After class, Dr. Weirdbeard pulled me aside and told me he liked how I "handled myself back there." He asked me some lame questions like if I enjoyed being in high school and what I did for fun. I probably should have lied and told him I spent all my free time reading the classics of Western literature, but instead I told him the truth, which is that I play a video game called "World of Orcs." It's one of those big games that everybody plays online, and it's like a whole other world where people level up and fight orcs. Dr. Weirdbeard told me it sounded "rad" and he'd like to play it sometime. I gave him my server ID so he could find me in the game.

Alyssa sat with me again on the bus ride home. I worked up the nerve to ask her about Troy.

"We're not really broken up," she said. "Not really. This is just temporary."

"Everybody says he dumped you," I said.

"He'll change his mind. Guys always do," she said. "He loves me. He just doesn't know it right now."

"Why would you want to get back with some jerk who dumped you?"

"I love him," she said. "You wouldn't understand, not unless you've loved someone. He'll take me back someday because I love him so much."

I told Alyssa about "World of Orcs." I told her Dr. Weirdbeard was going to play with me.

"That's creepy," she said. "That kind of thing ends up on the six o'clock news."

I asked her to play with us, and she told me she'd think about it. That's how the three of us started playing "World of Orcs" together. Stranger things have happened in emoland, but not many.

Dr. Weirdbeard chose a character that was like an archer who could speak to animals. Alyssa made a dark knight with a big sword and some kind of tight leather bathing suit for armor. I played a druid because I liked casting heal spells on people.

Dr. Weirdbeard and Alyssa helped me with my quest to kill the Orc Lord. He's a giant orc who wields a mighty scimitar. He's mean to the other orcs and makes them do bad things. That's why I had to kill him. Also I wanted his mighty scimitar.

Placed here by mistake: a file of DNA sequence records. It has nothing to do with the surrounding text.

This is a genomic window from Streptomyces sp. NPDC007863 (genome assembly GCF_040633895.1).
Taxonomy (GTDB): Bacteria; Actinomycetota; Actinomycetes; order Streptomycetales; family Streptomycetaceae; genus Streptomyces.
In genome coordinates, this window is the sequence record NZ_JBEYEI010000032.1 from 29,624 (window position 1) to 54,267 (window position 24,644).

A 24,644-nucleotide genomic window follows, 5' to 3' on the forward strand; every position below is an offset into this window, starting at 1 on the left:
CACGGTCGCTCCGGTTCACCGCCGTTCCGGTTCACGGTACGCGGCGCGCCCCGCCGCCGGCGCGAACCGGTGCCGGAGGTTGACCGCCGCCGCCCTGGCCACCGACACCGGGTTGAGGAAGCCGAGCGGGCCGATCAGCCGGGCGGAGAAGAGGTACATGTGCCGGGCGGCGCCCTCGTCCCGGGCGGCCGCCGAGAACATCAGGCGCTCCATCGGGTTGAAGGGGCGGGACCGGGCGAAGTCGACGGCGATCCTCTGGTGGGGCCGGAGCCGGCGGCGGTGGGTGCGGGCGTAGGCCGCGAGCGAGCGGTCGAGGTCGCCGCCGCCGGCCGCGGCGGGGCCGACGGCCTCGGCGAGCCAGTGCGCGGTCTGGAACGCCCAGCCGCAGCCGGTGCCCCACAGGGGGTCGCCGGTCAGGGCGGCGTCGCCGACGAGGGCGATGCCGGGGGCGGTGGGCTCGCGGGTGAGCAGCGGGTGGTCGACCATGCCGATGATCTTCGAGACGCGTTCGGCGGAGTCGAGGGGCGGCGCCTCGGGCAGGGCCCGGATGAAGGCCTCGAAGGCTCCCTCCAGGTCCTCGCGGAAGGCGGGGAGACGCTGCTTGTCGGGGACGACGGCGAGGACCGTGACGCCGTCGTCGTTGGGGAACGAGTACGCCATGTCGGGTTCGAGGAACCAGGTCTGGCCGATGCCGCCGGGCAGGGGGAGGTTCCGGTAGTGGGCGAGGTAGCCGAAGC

Dr. Weirdbeard started shooting arrows at the Orc Lord, and Alyssa stepped up to fight him face to face, and I cast heal spells on everybody, but it didn't do any good because the Orc Lord killed Alyssa with one chop of his mighty scimitar, and then he killed me, and then Dr. Weirdbeard ran away.

"Dying sucks," said Dr. Weirdbeard.

"I know," I said.

Then I typed "/dance" and my druid started dancing. Pretty soon all of us danced together.

"I don't know how to dance in real life," I said.

"It helps if you don't think about it," Dr. Weirdbeard said. "It helps if you are drunk."

I typed "LOL."

"Forget I said that," he said.

"No, it's true," Alyssa said. "Dancing is easiest when you're drunk."

"I'm going to lose my job," Dr. Weirdbeard said.

The next day in school Dr. Weirdbeard had red eyes, and he hadn't finished grading our quizzes. He told me he'd been awake all night "grinding up levels."

A few hours later I saw him again, sort of by accident. I was walking to algebra, my last class of the day, and I caught a glimpse of Dr. Weirdbeard when I passed by the open door of the teachers' lounge. When I saw him I stopped and stared for a minute. He drank coffee with the other teachers who were all old women with bad hair. One of the old women teachers complained about her "little monsters in third period." All the other old women laughed, but Dr. Weirdbeard looked down at his coffee cup and rubbed his temples. Dr. Weirdbeard looked like he wanted to shoot himself in the face.

On the bus home, Alyssa didn't talk about Troy. She talked about "World of Orcs."

"We can totally beat the Orc Lord," she said.

"Totally," I said. "You just have to use your Hell Slash. It focuses all your rage and hate into your sword. Just keep using Hell Slash until he dies."